Pakistan Cable Car Accident: Zip Line Rescue Saves Trapped Passengers
Eight people, including six children, were rescued on Tuesday after their cable car snapped and dangled hundreds of metres above a ravine in Pakistan’s Khyber Pakhtunkhwa province.
Children and two adults were travelling to school when the cable car accident occurred, leaving them stranded about 274 metres (900 feet) above the ground. The carriage swayed in strong winds.
A military helicopter was dispatched to the cable car accident scene and rescued one child. However, the helicopter was forced to return to base as nightfall set in. The military helicopter also had the obstacle of strong winds. The winds threatened to destabilise both the cable car and the rescue operation itself.
Ground teams stepped in to rescue the remaining people.
The operation used a zip line to transport the trapped individuals from the cable car to the ground. Experts in zip line operations were enlisted, and locals on the ground lent their support. The region’s unique topography and limited infrastructure, with settlements dispersed across the landscape at an elevation of 2000 metres above sea level, contributed to the operation’s complexity.
Among those trapped, a teenage boy with a heart condition remained unconscious for several hours. Another child reportedly fainted due to a combination of heat and fear.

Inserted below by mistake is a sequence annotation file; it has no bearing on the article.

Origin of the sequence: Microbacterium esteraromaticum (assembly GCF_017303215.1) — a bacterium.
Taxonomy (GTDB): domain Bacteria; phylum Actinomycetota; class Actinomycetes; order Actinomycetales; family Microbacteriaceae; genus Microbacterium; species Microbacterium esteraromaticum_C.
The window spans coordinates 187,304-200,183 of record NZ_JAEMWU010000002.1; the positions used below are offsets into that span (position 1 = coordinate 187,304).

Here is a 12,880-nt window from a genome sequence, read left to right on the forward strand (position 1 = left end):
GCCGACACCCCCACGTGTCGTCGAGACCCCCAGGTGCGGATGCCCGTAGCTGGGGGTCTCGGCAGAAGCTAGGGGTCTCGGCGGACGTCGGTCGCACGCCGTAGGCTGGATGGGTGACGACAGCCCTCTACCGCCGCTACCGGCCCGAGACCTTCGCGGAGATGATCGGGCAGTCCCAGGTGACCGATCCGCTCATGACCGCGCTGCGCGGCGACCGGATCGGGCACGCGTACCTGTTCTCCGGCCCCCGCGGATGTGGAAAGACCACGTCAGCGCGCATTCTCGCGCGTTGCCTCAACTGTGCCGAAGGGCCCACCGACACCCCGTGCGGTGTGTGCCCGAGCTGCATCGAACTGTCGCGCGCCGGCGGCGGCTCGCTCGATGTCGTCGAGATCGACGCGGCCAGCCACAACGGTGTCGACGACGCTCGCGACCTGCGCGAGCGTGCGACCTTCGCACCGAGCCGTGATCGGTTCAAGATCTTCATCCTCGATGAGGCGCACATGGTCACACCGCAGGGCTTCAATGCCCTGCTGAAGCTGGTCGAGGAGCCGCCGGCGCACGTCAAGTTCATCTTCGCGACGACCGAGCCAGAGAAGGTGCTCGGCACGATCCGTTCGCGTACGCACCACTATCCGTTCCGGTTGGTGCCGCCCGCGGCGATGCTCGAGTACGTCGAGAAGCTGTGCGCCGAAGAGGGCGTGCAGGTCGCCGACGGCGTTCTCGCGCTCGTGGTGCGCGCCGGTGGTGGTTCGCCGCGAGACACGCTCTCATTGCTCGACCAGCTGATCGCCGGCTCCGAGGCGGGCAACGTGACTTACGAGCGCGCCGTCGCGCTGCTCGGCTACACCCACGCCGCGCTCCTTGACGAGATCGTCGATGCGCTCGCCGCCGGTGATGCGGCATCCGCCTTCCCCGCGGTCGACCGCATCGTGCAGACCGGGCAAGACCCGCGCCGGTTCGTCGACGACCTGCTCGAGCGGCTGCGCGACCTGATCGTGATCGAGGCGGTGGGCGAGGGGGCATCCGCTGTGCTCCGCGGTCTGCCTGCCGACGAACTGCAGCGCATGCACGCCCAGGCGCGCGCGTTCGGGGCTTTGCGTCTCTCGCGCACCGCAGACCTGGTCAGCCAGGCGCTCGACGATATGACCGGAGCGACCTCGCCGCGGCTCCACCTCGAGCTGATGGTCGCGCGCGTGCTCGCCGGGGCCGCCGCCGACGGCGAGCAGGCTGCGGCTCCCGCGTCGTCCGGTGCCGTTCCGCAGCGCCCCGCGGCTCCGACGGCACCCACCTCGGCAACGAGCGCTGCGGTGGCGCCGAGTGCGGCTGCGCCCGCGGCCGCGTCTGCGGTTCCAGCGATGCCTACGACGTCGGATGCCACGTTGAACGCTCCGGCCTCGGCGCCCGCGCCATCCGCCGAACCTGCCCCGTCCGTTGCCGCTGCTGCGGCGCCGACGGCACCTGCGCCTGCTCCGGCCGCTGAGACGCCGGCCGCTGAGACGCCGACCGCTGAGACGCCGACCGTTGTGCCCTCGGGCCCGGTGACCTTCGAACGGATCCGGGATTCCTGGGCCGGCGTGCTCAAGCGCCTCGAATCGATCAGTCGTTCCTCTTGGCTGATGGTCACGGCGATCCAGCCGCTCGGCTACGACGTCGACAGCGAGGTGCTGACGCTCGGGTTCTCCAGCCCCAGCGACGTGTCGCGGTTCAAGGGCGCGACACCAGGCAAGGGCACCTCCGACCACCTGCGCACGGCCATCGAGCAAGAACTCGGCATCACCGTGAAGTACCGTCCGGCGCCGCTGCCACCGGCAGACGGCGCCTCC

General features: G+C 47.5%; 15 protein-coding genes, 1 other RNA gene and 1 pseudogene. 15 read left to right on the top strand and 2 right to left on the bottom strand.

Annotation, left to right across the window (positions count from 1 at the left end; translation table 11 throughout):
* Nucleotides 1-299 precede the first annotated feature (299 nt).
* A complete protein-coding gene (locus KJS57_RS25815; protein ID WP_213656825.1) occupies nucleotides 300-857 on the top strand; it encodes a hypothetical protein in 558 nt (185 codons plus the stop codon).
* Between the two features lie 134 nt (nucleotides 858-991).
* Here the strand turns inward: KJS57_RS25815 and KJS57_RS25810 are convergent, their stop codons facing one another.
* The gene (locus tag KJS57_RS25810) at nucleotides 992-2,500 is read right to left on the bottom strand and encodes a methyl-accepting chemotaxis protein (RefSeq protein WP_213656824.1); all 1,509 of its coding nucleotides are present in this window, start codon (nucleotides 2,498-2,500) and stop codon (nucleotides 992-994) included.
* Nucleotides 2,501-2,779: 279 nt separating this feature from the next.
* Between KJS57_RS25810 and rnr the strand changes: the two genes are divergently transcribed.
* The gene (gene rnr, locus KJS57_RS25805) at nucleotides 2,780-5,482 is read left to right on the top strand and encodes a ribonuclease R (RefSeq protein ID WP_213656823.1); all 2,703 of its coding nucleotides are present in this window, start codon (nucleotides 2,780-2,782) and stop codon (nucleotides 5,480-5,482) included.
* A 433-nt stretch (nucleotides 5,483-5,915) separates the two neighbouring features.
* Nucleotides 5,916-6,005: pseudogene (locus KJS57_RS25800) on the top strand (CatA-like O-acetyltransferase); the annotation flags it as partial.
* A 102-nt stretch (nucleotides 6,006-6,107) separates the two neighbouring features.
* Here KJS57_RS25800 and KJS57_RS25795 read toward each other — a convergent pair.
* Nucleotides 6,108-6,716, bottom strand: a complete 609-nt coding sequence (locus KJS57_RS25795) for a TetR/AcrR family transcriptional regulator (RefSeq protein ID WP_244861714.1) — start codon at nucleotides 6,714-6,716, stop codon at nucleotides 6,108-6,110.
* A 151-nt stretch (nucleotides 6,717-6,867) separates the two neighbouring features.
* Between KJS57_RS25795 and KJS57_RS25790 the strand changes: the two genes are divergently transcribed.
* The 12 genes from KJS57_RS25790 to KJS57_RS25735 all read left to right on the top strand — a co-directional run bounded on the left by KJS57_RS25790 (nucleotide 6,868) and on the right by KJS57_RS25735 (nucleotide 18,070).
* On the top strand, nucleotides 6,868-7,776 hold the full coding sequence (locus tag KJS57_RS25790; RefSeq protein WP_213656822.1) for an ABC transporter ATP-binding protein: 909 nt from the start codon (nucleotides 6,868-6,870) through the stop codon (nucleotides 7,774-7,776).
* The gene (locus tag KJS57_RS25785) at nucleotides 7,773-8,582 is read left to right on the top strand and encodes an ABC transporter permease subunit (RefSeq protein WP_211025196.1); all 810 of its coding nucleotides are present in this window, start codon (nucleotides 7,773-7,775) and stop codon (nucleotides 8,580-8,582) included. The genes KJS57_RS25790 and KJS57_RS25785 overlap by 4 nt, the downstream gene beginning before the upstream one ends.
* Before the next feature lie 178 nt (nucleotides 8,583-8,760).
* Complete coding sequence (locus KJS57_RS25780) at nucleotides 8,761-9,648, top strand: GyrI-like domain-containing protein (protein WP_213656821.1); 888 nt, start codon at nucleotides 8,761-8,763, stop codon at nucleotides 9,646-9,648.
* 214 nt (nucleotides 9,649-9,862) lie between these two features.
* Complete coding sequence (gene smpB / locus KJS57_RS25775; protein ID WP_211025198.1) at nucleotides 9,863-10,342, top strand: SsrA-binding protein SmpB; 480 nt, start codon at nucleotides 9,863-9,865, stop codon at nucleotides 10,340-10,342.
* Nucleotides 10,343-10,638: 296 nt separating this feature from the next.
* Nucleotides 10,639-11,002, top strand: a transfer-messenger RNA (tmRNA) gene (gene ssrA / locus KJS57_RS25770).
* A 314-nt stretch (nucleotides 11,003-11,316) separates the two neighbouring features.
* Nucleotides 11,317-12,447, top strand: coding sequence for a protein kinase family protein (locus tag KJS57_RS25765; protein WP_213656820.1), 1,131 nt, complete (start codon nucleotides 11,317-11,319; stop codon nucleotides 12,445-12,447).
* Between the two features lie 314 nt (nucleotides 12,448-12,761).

The incident occurred at 7:00 local time on Tuesday.
Dubbed “Dolly” by locals, the cable car was a vital link between the village of Jangri and Batangi. It made access to education and opportunities for residents convenient in an otherwise challenging terrain.
This cable car system was a cost-effective and efficient means of traversing the valley. A two-hour journey along winding mountain roads was reduced to four minutes, thanks to the cable car system. The incident occurred during the fifth trip of the day.
Makeshift cable cars, often cobbled together from scrap metal, are a ubiquitous sight in eastern Mansehra and Pakistan-administered Kashmir. It provides essential connectivity where traditional infrastructure is lacking. The cable cars bridge significant distances between facilities such as schools, medical centres, and markets, that would otherwise be difficult to access.
Many of these makeshift cable cars have no official sanction. Bureaucratic hurdles and financial constraints usually accompany large-scale infrastructure projects.
Distress signals echoed through the valley via loudspeakers as residents rallied to alert authorities about the situation. The remote location of the cable car proved a significant obstacle, causing a delay of approximately four hours before the first rescue helicopter could reach the site.
The cause of the cable car accident is still under investigation.
Reports suggest that the cable car involved in the incident is owned and operated by residents. Police authorities stated they conducted monthly inspections. However, independent verification of these inspections remains elusive. Pakistan’s caretaker Prime Minister Anwaar ul Haq Kakar issued a directive for safety inspections to be conducted on all privately-operated lifts.
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